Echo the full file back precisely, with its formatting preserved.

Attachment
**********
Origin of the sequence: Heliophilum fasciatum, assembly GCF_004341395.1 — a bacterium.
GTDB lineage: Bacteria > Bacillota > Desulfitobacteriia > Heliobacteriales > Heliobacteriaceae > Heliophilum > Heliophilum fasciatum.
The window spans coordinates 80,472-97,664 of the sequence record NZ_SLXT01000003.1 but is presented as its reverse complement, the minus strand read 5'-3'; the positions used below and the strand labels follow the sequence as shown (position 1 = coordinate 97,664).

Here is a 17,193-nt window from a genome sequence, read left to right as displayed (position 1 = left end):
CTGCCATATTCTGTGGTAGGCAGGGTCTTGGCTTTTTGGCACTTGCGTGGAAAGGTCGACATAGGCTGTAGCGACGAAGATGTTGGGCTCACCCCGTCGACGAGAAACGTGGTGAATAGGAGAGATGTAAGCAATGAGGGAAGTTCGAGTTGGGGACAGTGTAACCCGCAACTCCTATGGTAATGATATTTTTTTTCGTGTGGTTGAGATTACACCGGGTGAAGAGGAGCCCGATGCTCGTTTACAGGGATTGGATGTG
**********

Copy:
Origin of the sequence: Heliophilum fasciatum, assembly GCF_004341395.1 — a bacterium.
GTDB lineage: Bacteria > Bacillota > Desulfitobacteriia > Heliobacteriales > Heliobacteriaceae > Heliophilum > Heliophilum fasciatum.
The window spans coordinates 80,472-97,664 of the sequence record NZ_SLXT01000003.1 but is presented as its reverse complement, the minus strand read 5'-3'; the positions used below and the strand labels follow the sequence as shown (position 1 = coordinate 97,664).

Here is a 17,193-nt window from a genome sequence, read left to right as displayed (position 1 = left end):
CTGCCATATTCTGTGGTAGGCAGGGTCTTGGCTTTTTGGCACTTGCGTGGAAAGGTCGACATAGGCTGTAGCGACGAAGATGTTGGGCTCACCCCGTCGACGAGAAACGTGGTGAATAGGAGAGATGTAAGCAATGAGGGAAGTTCGAGTTGGGGACAGTGTAACCCGCAACTCCTATGGTAATGATATTTTTTTTCGTGTGGTTGAGATTACACCGGGTGAAGAGGAGCCCGATGCTCGTTTACAGGGATTGGATGTG